The Hornet Wars: 'A Bloody Dumpster Fire'

May 5, 2020

The news stories and social media comments about the Asian giant hornet detected last year in British Columbia and Washington state and labeled “the murder hornet,” are drawing the ire of entomologists throughout the world.

And well they should.

UC Davis wasp expert and researcher Lynn Kimsey, director of the Bohart Museum of Entomology and professor of entomology, UC Davis Department of Entomology and Nematology, called the name "ridiculous" and said "it's no more likely to sting and kill a human than a honey bee." (See Bug Squad blog)

Kimsey, a two-term past president of the International Society of Hymenopterists, told us yesterday that “Actually it's less likely, as honey bee venom packs quite a punch and it is exclusively designed to defend against vertebrates."

“The colony everyone is hyperventilating over was actually found on Vancouver Island, British Columbia, last September when it was destroyed and then a single, dead hornet was found in December in Blaine, Wash.,” Kimsey said. “There is no evidence that there are any more hornets in the vicinity of Vancouver or anywhere else on the West Coast.”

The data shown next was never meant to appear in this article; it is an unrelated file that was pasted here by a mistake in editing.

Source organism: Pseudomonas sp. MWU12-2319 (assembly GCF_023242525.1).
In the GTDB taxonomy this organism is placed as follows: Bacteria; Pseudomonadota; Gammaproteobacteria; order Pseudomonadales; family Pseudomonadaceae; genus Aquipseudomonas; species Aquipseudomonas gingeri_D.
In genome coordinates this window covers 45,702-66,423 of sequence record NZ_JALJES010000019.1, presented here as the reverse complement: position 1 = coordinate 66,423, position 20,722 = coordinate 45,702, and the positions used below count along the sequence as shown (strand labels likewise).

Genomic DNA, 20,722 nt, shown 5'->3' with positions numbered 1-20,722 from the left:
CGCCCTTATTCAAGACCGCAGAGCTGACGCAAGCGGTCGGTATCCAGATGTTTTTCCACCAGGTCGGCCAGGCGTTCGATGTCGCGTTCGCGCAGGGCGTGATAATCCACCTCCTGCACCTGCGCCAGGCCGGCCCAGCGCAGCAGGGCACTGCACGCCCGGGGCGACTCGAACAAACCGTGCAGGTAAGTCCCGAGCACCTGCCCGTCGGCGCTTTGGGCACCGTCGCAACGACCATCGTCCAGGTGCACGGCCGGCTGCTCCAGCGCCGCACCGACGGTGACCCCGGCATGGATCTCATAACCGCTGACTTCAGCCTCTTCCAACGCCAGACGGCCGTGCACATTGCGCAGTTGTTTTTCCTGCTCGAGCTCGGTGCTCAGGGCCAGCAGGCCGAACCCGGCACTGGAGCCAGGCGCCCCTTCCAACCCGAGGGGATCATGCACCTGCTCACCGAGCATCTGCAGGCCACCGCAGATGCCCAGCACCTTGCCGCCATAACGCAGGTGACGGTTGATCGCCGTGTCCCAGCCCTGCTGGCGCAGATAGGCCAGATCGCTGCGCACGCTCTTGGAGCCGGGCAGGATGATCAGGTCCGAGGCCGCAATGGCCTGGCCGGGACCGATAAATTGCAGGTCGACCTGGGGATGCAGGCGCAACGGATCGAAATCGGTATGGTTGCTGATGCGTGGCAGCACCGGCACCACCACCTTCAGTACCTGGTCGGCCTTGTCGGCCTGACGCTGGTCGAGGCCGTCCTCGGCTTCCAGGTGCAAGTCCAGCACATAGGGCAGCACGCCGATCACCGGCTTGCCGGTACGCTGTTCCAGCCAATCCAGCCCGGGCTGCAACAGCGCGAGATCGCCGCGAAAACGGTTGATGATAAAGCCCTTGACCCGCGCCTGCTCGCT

A colony of the Asian giant hornet (AGH), Vespa mandarinia, was found and destroyed Sept. 18, 2019 in Nanaimo, Vancouver Island, and the single dead hornet was found Dec. 8, 2019 in Blaine.

These were the first detections of this species in North America, and no, the so-called "murder hornets" are not out to get us. They're not out to kill you. They're not taking over the world.  (Expect some upcoming horror movies, though!)

Twenty Asian giant hornet (AGH) specimens are housed in the Bohart Museum of Entomology, home of a global collection of nearly 8 million species. The largest AGH, a queen, measures about an inch and a half long, Kimsey said. She's never seen any larger than that.

Meanwhile, entomologists are bemoaning the name, "murder hornet" and the sensationalism and fear-mongering ensuing. Apparently the name originated with a Japanese researcher; out of the translation came "murder hornet."

“It's a bloody dumpster fire,” said entomology advocate, traveler and photographer Stephane De Greef, administrator of a newly created Facebook page, “Is This a Murder Hornet?”